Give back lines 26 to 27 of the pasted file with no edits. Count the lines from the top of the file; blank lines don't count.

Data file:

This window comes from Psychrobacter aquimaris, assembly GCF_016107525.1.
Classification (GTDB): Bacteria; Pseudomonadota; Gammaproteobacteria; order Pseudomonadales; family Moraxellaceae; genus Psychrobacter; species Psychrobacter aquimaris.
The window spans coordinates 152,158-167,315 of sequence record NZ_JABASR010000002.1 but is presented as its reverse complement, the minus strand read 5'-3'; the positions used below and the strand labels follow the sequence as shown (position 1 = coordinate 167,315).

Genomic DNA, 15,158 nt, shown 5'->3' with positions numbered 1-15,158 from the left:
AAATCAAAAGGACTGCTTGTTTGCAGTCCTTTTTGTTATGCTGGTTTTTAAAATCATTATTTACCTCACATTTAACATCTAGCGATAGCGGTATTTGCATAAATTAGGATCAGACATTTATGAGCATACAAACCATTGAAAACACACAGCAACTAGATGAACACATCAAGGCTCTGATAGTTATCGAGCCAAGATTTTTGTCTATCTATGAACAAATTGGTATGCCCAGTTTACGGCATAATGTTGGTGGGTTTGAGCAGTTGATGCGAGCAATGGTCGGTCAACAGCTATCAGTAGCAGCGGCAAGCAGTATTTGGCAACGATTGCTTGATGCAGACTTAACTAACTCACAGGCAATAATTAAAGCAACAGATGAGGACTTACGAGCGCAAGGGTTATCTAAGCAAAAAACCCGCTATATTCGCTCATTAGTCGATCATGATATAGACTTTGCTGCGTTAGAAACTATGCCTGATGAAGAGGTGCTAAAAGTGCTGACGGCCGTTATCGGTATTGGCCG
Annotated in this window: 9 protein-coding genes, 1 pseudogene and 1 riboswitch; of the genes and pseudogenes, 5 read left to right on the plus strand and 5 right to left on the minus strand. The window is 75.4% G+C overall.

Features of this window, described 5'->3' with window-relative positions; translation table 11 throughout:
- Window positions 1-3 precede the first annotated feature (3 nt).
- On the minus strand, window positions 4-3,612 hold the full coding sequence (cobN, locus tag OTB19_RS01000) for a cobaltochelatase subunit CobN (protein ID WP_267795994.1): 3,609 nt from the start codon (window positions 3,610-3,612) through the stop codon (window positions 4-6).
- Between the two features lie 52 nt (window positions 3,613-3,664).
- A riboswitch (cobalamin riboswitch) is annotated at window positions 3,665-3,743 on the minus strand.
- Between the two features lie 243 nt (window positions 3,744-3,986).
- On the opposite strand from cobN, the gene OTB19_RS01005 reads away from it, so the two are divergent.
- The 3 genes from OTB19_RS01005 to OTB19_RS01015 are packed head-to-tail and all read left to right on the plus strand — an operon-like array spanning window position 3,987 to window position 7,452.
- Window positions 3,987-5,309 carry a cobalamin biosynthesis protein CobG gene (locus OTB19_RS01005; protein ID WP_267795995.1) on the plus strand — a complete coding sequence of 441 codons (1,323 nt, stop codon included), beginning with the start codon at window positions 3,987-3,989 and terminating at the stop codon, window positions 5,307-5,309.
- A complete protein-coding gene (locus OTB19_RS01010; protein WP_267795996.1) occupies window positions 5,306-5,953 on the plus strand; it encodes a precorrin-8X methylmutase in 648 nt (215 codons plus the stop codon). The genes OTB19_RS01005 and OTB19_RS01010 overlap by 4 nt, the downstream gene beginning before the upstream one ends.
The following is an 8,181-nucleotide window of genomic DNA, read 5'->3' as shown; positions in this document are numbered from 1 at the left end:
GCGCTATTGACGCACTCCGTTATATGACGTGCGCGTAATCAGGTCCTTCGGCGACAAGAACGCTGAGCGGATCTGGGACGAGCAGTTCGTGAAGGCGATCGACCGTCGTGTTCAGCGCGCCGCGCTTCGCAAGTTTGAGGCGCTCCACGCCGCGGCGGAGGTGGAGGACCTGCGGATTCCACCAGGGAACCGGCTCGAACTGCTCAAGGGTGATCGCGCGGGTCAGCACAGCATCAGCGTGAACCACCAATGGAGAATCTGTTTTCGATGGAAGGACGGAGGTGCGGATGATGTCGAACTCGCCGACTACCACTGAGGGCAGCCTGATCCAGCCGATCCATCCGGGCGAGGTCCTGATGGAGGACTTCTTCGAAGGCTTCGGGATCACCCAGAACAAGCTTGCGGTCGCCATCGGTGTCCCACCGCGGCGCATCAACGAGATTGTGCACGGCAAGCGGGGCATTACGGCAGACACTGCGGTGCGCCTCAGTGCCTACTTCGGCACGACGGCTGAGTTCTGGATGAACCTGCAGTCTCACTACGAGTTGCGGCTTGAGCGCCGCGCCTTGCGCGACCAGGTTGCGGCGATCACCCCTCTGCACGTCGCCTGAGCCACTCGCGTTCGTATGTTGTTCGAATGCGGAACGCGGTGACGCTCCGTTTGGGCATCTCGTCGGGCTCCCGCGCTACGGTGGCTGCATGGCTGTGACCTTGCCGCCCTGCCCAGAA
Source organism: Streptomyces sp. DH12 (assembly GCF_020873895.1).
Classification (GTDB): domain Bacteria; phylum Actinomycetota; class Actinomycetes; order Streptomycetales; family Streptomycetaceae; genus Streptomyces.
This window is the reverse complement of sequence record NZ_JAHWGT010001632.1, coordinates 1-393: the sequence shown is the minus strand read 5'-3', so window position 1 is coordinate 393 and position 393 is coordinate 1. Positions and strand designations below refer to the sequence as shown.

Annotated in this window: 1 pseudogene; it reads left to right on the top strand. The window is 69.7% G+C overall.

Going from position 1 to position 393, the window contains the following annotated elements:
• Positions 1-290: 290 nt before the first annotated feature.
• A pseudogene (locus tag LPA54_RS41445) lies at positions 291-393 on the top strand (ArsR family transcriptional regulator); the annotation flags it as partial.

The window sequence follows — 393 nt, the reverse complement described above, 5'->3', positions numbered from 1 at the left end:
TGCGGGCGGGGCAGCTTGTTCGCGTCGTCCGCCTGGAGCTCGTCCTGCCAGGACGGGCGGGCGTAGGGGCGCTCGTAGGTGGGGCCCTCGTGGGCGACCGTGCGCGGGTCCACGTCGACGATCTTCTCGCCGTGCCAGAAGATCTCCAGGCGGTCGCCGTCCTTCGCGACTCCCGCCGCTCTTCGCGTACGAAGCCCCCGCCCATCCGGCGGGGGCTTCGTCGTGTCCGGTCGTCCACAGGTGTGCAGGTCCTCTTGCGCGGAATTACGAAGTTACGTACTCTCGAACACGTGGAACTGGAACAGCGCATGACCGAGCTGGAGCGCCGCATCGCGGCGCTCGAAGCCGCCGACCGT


The window sequence follows — 393 nt, the reverse complement described above, 5'->3', positions numbered from 1 at the left end:
TGCGGGCGGGGCAGCTTGTTCGCGTCGTCCGCCTGGAGCTCGTCCTGCCAGGACGGGCGGGCGTAGGGGCGCTCGTAGGTGGGGCCCTCGTGGGCGACCGTGCGCGGGTCCACGTCGACGATCTTCTCGCCGTGCCAGAAGATCTCCAGGCGGTCGCCGTCCTTCGCGACTCCCGCCGCTCTTCGCGTACGAAGCCCCCGCCCATCCGGCGGGGGCTTCGTCGTGTCCGGTCGTCCACAGGTGTGCAGGTCCTCTTGCGCGGAATTACGAAGTTACGTACTCTCGAACACGTGGAACTGGAACAGCGCATGACCGAGCTGGAGCGCCGCATCGCGGCGCTCGAAGCCGCCGACCGT